Last night in Istanbul
ISTANBUL—Our last day in this city, and in Turkey, actually began halfway through it, when we left the Grand Tarabya Hotel, on the banks of the Bosphorus at nearly noon.
Our first stop was the Spice Bazaar (also known as the Egyptian Bazaar) to pick up such necessities as spices and dates, dried apricots, teas and coffee, purses and scarves, and of course the ubiquitous Evil Eye trinkets that are supposed to protect the wearer and the household from evil spirits.
Then, stocked with our souvenirs, we proceeded on foot to the Hamdi Restaurant, which began as a humble “kebab” stall on a street corner and grew into a three-storey structure with a terrace on the top floor that affords enviable views of the Bosphorus, the deep-water channel that divides Istanbul into the European and Asian sides, and the nearby Golden Horn.
Our memories and taste buds still remembered a wonderful lunch of grilled lamb and beef in Urfa in the southern part of Turkey on a previous visit, so when we learned that the owner of Hamdi hailed from Urfa, we were filled with anticipation. The kebabs, when they arrived, did not disappoint, although we missed the lamb liver skewers that were a huge hit in Urfa. But it was easy to see why Hamdi would grow as much as it did. The kebabs were moist, soft and tasty, the staff solicitous without being overbearing, and uncomplainingly filled our glasses with ice cubes whenever we asked. (Drinks with ice are apparently unusual in Turkey, with even colas served lukewarm.)
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THEN we were off to the Sultan Mehmet Park, around which stand the most important, iconic edifices in the country. The Park itself used to be the Hippodrome built during Roman times. Nearby stand the Blue Mosque, so-called because of its blue-and-white mosaics which we failed to visit last time because services were going on during the Ramadan; and the Hagia Sophia or Hayasofiya, built in AD 537 as a church by the Emperor Justinian then converted into a mosque in the 15th Century by Mehmet the Conqueror.
We had all toured the Hagia Sophia previously save for Otel from the Manila Standard, so as the rest of us repaired to a café to cool off, Otel with our guide trooped off to visit the Hagia Sophia with its stained glass windows and marble magnificence.
As with all big cities, Istanbul at dusk is choked with traffic. We made our way to the boarding area on the other end of the city, braving motor traffic as we got off at the curb side towards the boat anchored on the banks of the Bosphorus.
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ON OUR previous visit, we had our boat tour for lunch, so this sunset cruise was indeed a novelty.
The wind was whipping up waves on the Bosphorus and luckily we brought shawls and jackets to protect us from the chill. But the minute the boat left our docking spot, we felt the the magic of the water descend.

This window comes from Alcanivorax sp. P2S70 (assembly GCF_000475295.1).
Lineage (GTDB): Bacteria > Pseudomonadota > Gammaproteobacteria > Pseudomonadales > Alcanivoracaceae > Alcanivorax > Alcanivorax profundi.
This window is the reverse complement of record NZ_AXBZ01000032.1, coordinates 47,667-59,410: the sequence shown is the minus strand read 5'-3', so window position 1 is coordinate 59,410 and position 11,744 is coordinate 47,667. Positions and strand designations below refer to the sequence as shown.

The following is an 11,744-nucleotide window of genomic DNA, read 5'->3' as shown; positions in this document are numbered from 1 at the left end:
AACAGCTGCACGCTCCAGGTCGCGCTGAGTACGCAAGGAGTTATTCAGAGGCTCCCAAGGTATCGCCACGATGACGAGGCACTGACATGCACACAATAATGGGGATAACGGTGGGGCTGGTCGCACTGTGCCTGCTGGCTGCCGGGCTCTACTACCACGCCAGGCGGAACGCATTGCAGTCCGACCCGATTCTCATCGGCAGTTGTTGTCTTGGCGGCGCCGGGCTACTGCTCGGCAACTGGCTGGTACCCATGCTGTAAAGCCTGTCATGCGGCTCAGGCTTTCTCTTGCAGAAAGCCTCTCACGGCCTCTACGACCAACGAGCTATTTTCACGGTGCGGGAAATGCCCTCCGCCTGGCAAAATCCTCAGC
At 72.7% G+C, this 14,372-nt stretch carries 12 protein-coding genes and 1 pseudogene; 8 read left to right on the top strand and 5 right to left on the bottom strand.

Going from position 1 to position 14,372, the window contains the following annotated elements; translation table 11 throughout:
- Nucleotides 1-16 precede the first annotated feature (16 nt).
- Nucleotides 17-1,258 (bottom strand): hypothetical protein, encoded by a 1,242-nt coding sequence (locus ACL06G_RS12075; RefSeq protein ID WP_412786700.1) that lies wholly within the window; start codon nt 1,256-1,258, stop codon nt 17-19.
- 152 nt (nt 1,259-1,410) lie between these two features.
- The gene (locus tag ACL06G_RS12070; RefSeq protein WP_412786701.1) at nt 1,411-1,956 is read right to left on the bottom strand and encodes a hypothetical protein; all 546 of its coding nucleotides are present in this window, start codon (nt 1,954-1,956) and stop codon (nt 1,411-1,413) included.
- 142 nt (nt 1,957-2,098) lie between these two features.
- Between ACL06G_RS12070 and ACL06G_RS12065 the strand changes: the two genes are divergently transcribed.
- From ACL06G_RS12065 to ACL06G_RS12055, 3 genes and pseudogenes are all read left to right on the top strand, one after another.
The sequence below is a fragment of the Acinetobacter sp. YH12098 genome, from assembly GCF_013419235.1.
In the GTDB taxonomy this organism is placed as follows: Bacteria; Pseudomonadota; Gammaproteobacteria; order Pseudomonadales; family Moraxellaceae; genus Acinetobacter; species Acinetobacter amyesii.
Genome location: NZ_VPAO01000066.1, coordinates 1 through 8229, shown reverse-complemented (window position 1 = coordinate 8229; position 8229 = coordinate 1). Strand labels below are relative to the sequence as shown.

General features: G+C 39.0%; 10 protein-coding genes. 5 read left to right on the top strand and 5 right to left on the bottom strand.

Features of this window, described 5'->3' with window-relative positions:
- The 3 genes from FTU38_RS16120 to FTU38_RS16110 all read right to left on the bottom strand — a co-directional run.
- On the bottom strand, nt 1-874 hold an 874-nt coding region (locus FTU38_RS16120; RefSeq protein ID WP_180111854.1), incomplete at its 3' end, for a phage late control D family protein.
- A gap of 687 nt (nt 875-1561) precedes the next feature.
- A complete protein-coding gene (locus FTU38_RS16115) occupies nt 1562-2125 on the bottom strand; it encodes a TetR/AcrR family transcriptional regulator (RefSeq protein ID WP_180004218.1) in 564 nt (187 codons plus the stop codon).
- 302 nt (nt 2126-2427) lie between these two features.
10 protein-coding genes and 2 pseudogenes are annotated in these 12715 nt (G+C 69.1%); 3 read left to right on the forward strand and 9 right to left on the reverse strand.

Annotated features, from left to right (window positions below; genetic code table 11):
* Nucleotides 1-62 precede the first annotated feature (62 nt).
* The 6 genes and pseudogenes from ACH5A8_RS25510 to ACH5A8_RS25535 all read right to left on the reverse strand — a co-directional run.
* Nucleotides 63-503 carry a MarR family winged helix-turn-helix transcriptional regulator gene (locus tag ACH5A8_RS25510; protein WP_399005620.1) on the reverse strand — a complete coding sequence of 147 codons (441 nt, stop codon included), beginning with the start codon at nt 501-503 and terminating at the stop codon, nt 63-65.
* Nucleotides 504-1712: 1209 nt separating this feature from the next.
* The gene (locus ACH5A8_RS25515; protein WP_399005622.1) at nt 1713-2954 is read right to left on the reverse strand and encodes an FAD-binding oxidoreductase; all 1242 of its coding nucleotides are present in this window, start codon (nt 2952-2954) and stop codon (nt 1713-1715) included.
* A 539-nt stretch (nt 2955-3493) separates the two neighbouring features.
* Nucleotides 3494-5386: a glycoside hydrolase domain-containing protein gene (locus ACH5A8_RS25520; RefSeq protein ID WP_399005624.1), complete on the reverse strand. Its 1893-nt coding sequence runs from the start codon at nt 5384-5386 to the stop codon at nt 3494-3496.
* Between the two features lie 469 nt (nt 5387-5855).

Adding to the appeal of the affair were the good-looking wait staff, who solicitously looked after our safety as we walked down the shaky plank. Our “boat” was actually a small yacht, with one bedroom and reception room, and a small open entertainment space at the back.
As our boat made its way down the Bosphorus, the wind whipped the air, the houses, restaurants and clubs on the banks lit up, and cruise ships turned on strings of fairy lights. In all, a most fascinating sight.
As with most Turkish meals, we began with salad and a plate of appetizers, including dolma or ground meat wrapped in grape leaves, Turkish cheeses and the classic dips hummus and spiced yogurt.
Tiring of roasted meat, we had requested for seafood during the Bosphorus dinner, and we were not disappointed. The cod was simply prepared, and was outstanding with a drizzle of lemon juice and salt. Our guide Erhan ordered champagne to accompany our dessert of fresh fruits, but the best part of dinner was when Domini of the Star rose and urged Erhan to join her for a short dance. The rest of us, including Marian from the Star and Daisy, who had organized this trip, enjoyed the sight of the dancing pair and the starlit sky, marking our last night in this magical city.
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THERE is a growing wave of conservatism sweeping the Islamic world, and the forces resistant to modernity and multiculturalism are fast moving in on once-secular strongholds. Already, Egypt, Syria and Jordan are in the midst of chaos as competing forces battle it out while Isis, which is seeking to establish an Islamist caliphate in the area, is spreading terror and imposing strict limits on secularism.
My own wish and prayer is for Turkey to hold out against the creeping conservatism, although word is that the present government is trying to appease its own conservatives with new laws and strictures.
This is too bad. Istanbul itself is an entirely modern city—glittering, cosmopolitan, international in outlook. But the crowds at the city’s mosques speak of the strength of its people’s religiosity, and the fervor of their devotion. If there is a happy ground between faith and hedonism, Istanbul is it!
Other places we visited in Turkey also seemed to be weathering well the perceived clash between rural conservatism and the modernity brought on by international tourism. But the people of Turkey must realize that it safeguards the history and traditions not just of Islam, but also of Christianity and Judaism. And it is for this important role that one wishes Turkey well and prays for its continued prosperity and peace.
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